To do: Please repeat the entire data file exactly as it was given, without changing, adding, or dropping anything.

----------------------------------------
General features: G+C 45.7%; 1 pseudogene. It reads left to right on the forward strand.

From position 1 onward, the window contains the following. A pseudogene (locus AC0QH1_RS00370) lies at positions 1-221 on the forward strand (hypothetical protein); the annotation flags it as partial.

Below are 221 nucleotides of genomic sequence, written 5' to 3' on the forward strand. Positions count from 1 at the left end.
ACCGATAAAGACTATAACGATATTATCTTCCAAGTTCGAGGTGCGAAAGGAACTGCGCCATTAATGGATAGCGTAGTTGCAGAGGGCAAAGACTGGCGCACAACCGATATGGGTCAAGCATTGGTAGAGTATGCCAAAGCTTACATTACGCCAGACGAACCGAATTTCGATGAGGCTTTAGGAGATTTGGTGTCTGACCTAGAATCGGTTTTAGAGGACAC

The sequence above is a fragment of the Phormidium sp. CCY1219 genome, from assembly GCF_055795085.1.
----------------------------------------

General features: G+C 45.7%; 1 pseudogene. It reads left to right on the forward strand.

From position 1 onward, the window contains the following. A pseudogene (locus AC0QH1_RS00370) lies at positions 1-221 on the forward strand (hypothetical protein); the annotation flags it as partial.

Below are 221 nucleotides of genomic sequence, written 5' to 3' on the forward strand. Positions count from 1 at the left end.
ACCGATAAAGACTATAACGATATTATCTTCCAAGTTCGAGGTGCGAAAGGAACTGCGCCATTAATGGATAGCGTAGTTGCAGAGGGCAAAGACTGGCGCACAACCGATATGGGTCAAGCATTGGTAGAGTATGCCAAAGCTTACATTACGCCAGACGAACCGAATTTCGATGAGGCTTTAGGAGATTTGGTGTCTGACCTAGAATCGGTTTTAGAGGACAC

The sequence above is a fragment of the Phormidium sp. CCY1219 genome, from assembly GCF_055795085.1.